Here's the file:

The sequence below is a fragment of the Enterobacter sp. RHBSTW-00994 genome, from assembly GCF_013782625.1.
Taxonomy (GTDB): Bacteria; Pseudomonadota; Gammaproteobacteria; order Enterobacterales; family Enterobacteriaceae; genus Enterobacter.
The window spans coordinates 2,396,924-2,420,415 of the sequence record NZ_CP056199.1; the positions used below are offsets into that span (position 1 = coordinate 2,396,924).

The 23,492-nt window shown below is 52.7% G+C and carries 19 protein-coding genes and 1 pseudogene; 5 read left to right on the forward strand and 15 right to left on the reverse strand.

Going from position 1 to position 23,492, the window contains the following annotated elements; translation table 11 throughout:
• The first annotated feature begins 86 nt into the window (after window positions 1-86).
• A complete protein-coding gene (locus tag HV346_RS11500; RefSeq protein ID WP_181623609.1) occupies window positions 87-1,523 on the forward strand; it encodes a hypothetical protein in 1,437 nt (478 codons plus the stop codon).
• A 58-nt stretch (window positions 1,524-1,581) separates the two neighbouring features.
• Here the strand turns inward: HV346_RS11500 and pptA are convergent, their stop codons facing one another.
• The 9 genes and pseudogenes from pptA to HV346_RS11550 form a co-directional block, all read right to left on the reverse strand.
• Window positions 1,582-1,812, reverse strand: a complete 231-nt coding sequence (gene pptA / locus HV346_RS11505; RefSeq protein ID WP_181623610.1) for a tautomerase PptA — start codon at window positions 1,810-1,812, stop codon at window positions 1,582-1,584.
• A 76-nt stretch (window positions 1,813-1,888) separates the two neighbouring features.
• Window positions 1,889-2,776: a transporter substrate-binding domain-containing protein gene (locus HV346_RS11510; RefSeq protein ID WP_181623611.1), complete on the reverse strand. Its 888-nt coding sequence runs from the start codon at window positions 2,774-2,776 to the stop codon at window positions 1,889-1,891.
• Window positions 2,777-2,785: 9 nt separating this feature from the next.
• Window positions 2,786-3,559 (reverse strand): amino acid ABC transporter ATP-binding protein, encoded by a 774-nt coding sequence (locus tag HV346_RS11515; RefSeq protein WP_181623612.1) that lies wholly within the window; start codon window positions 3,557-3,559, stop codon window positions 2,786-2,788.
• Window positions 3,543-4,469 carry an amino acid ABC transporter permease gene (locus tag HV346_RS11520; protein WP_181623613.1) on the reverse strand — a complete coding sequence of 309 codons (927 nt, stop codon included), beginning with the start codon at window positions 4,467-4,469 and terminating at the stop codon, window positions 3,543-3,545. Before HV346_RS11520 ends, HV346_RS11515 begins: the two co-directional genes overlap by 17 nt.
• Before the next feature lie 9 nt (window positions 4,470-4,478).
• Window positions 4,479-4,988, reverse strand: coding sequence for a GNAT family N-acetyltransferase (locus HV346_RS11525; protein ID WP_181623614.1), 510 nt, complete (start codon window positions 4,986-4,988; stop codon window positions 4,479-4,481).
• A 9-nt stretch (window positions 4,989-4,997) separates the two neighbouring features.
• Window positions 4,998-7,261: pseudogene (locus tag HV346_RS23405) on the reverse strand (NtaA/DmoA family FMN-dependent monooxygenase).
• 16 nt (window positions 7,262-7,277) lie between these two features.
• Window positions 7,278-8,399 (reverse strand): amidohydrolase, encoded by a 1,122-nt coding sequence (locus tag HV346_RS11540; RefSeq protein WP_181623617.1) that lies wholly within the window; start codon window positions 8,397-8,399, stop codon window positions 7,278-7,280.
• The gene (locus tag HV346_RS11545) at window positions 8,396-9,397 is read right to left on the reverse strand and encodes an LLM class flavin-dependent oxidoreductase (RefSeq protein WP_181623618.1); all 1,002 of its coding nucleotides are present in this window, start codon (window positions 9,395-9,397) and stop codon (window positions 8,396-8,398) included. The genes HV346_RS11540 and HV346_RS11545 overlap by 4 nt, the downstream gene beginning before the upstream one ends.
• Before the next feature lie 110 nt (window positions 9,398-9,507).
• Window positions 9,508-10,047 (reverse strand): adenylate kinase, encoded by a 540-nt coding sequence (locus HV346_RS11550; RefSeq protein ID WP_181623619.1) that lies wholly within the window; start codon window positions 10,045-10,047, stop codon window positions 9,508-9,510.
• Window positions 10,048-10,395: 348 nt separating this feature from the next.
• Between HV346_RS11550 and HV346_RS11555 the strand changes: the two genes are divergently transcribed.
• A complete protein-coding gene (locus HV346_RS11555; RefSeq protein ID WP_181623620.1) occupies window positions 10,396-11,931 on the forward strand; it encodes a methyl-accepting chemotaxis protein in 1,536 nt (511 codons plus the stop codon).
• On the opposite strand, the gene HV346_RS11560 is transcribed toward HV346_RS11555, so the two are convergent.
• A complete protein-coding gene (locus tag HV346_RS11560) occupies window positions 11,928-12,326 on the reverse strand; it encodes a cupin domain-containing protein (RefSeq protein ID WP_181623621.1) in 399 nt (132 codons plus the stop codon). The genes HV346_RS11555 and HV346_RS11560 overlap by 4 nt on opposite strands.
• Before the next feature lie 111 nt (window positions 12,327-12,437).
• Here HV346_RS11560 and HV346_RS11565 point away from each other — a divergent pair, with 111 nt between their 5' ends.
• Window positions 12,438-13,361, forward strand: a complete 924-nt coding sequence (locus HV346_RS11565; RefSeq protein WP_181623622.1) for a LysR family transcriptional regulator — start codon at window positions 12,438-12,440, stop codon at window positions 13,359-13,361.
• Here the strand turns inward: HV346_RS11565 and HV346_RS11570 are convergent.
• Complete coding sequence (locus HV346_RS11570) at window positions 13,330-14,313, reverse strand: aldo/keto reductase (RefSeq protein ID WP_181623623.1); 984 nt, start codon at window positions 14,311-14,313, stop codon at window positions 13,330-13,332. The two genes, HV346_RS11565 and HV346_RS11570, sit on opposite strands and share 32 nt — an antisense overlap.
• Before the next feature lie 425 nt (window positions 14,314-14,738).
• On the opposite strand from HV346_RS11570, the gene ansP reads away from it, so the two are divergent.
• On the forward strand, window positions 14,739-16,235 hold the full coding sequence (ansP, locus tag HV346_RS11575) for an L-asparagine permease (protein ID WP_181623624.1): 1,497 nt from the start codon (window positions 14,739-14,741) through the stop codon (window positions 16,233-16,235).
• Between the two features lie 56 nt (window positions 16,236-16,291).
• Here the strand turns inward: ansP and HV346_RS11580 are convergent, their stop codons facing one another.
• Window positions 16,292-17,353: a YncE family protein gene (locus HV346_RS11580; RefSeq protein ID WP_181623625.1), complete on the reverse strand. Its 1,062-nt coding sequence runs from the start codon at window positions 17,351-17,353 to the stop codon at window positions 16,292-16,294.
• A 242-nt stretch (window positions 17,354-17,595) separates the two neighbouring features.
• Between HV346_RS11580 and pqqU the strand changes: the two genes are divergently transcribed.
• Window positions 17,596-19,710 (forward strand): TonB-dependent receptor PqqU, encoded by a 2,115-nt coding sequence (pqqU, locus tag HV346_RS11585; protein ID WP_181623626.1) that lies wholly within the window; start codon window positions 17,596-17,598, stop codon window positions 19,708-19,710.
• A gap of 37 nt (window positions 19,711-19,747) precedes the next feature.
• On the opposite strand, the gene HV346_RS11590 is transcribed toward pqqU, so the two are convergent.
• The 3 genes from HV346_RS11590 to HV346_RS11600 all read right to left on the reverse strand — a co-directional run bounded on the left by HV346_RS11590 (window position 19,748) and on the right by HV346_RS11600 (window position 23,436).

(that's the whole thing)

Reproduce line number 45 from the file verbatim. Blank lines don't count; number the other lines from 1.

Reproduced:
• A gap of 37 nt (window positions 19,711-19,747) precedes the next feature.